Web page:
Toronto police officer breaks down while testifying about alleged workplace harassment
'I was disgusted. I was humiliated,' Const. Heather McWilliam testified at Human Rights Tribunal
Toronto police constable Heather McWilliam broke down on the witness box as she testified about alleged sexual harassment at a Human Rights Tribunal hearing Friday.
She told vice-chair Jo-Anne Pickel that Sgt. Angelo Costa allegedly tried to force his tongue into her mouth at an after-work function.
"I was disgusted. I was humiliated. No one around me, not one supervisor said or did anything," she said.
In 2014, McWilliam filed a human rights complaint alleging she was the victim of sexual workplace harassment for nearly eight years by her supervisors at Toronto Police's 23 Division. She argues that the Toronto Police Service is a "poisoned environment."
McWilliam, 33, also spoke Friday about her conversation with the diversity management unit. She believed that unit would conduct a human rights investigation alongside the internal one, which she says didn't happen.
"I was disgusted. I was humiliated. No one around me, not one supervisor said or did anything." - Heather McWilliam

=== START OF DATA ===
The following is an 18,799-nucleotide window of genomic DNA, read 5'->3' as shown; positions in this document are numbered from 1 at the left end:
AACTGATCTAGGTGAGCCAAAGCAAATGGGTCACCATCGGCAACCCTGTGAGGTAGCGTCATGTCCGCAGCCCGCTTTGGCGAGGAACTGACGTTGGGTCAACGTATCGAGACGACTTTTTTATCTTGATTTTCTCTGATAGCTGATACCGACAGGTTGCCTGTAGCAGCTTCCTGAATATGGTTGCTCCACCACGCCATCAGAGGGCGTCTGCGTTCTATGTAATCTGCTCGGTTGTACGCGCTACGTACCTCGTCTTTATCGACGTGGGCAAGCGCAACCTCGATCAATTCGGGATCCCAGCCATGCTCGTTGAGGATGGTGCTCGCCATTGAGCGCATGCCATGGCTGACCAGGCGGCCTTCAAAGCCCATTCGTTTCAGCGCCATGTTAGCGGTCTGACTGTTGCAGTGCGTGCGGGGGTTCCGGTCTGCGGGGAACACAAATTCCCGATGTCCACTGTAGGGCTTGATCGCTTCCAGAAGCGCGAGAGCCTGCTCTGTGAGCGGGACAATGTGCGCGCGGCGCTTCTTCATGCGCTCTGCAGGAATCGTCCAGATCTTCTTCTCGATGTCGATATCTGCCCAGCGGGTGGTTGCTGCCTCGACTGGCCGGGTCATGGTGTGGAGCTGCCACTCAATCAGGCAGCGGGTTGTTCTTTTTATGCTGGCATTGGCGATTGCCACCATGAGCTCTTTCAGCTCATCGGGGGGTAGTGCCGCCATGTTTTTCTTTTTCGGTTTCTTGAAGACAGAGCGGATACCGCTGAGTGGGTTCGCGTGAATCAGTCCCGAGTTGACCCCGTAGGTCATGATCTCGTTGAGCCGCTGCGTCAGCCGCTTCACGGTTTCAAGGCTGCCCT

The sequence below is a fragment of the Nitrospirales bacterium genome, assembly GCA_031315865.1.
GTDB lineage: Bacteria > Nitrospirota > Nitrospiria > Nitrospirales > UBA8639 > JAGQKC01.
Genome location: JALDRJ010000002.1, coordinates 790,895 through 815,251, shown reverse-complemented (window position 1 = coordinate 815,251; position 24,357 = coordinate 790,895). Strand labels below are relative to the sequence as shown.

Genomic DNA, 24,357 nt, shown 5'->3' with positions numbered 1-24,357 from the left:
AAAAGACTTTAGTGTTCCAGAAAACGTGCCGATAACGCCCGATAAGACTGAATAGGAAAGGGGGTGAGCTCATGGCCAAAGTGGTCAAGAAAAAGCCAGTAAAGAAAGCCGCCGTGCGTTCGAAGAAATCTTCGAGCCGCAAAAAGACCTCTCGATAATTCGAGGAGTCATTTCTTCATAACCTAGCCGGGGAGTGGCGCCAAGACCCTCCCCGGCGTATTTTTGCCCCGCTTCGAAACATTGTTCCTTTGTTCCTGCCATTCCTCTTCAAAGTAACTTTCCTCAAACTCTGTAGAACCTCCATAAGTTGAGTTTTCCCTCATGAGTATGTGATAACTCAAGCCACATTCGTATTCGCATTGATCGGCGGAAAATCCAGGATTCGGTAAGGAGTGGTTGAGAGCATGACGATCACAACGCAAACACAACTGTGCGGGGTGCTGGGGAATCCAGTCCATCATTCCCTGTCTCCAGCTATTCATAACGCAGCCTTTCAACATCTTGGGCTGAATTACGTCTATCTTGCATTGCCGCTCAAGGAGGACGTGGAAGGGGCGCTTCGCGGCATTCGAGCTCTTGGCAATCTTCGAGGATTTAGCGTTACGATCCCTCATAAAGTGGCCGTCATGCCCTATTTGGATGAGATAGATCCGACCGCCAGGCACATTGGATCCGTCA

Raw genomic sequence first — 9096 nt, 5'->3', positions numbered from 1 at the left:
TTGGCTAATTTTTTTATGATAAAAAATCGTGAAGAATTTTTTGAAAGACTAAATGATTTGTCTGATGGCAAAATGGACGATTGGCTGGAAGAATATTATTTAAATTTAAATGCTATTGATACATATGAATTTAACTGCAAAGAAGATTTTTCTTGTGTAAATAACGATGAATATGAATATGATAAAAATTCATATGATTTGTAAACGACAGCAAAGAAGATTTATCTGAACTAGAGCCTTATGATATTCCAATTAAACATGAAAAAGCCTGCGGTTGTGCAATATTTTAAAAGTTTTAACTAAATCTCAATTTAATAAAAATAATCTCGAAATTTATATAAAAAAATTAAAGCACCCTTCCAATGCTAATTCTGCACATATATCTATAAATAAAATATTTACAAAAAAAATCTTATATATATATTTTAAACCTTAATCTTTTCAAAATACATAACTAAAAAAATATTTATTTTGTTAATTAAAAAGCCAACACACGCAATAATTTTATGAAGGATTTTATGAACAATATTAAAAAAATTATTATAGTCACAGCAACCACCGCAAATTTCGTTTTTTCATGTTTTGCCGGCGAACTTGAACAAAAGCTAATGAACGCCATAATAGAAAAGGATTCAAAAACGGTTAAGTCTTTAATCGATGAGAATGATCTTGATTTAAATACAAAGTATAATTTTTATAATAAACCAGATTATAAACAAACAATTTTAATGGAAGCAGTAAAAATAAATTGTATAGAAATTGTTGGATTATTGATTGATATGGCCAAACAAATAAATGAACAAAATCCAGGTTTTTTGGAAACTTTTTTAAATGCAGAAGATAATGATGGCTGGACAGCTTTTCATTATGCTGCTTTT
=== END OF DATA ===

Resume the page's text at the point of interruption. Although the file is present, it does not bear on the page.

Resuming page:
She went on to talk about how Staff Sgt. Chris Nolan had made inappropriate sexual comments toward her.
She says she was advised to write a memo about Nolan and submit it to her superiors. After writing a memo, she says she was shunned by her fellow officers when she returned to work.
"After being bullied and harassed for so many years, I looked up the chain of command to see who I can turn to for support. I realized I had no hope and no chance for safety from this type of abuse," she said.
None of the allegations has been proven at the tribunal.
McWilliam went on medical leave due to the stress she says the harassment caused her. She is still on medical leave.
In an interview with CBC's Metro Morning, McWilliam's lawyer, Kate Hughes, said other female officers have contacted her since the case began, saying sexual harassment continues to be a problem, mostly with older male officers in supervisory positions.
"Mostly the women haven't come forward because they're absolutely scared. There is very much a culture in police that you don't air your dirty laundry."
"They know that if they do complain, that is career suicide."
McWilliam continued her testimony into Friday afternoon. The hearing adjourns Friday and won't resume until Jan. 20.